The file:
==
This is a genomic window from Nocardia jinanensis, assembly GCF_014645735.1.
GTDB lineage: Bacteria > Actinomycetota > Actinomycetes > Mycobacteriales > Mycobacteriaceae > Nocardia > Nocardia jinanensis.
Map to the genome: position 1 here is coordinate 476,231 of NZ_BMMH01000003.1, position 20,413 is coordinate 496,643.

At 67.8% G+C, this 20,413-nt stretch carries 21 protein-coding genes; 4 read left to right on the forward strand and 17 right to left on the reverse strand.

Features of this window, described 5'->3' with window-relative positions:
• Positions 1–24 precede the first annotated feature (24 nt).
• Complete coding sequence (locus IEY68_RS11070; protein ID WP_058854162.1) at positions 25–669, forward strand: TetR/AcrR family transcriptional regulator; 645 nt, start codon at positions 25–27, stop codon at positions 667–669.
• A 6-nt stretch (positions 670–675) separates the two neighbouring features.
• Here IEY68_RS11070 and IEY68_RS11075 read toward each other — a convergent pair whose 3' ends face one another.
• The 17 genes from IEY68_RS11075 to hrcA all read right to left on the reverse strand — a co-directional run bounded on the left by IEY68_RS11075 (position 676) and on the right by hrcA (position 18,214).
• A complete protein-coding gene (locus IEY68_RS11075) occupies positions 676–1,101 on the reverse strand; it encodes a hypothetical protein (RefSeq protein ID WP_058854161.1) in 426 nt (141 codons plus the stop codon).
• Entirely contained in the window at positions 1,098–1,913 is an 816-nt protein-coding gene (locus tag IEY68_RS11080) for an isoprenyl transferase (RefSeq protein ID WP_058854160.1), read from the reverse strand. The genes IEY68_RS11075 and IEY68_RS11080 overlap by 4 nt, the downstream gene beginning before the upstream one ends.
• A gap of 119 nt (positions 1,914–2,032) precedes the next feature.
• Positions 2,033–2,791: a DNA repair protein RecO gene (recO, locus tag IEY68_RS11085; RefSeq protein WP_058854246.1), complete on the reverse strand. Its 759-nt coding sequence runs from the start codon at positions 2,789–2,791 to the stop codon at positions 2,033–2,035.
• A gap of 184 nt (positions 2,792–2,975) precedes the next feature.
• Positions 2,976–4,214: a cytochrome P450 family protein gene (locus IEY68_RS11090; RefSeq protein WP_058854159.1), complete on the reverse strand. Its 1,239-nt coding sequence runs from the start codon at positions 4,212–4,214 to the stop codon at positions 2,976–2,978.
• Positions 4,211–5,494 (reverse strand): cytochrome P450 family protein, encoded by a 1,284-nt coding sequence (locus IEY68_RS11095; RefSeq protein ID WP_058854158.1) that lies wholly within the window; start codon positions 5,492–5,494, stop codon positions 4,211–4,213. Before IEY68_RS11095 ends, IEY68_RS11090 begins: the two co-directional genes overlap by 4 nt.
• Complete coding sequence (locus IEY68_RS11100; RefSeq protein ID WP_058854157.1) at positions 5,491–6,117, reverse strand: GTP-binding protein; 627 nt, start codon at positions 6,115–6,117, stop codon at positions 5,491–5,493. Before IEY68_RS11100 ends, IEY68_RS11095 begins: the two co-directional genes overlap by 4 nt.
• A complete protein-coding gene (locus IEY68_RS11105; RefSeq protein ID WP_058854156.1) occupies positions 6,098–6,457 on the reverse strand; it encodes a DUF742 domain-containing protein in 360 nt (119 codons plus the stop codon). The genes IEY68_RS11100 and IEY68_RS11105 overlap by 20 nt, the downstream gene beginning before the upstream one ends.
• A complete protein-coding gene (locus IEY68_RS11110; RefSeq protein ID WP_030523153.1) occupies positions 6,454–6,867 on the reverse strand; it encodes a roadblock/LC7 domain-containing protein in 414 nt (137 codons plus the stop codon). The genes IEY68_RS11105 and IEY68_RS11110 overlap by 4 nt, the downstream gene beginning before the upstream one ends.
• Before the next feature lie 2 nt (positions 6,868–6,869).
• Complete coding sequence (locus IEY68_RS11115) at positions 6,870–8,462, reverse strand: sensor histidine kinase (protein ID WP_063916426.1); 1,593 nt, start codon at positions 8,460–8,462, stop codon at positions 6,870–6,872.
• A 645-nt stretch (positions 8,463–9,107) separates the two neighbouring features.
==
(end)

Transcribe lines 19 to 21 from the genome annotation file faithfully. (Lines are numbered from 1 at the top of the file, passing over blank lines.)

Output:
• A complete protein-coding gene (locus IEY68_RS11105; RefSeq protein ID WP_058854156.1) occupies positions 6,098–6,457 on the reverse strand; it encodes a DUF742 domain-containing protein in 360 nt (119 codons plus the stop codon). The genes IEY68_RS11100 and IEY68_RS11105 overlap by 20 nt, the downstream gene beginning before the upstream one ends.
• A complete protein-coding gene (locus IEY68_RS11110; RefSeq protein ID WP_030523153.1) occupies positions 6,454–6,867 on the reverse strand; it encodes a roadblock/LC7 domain-containing protein in 414 nt (137 codons plus the stop codon). The genes IEY68_RS11105 and IEY68_RS11110 overlap by 4 nt, the downstream gene beginning before the upstream one ends.
• Before the next feature lie 2 nt (positions 6,868–6,869).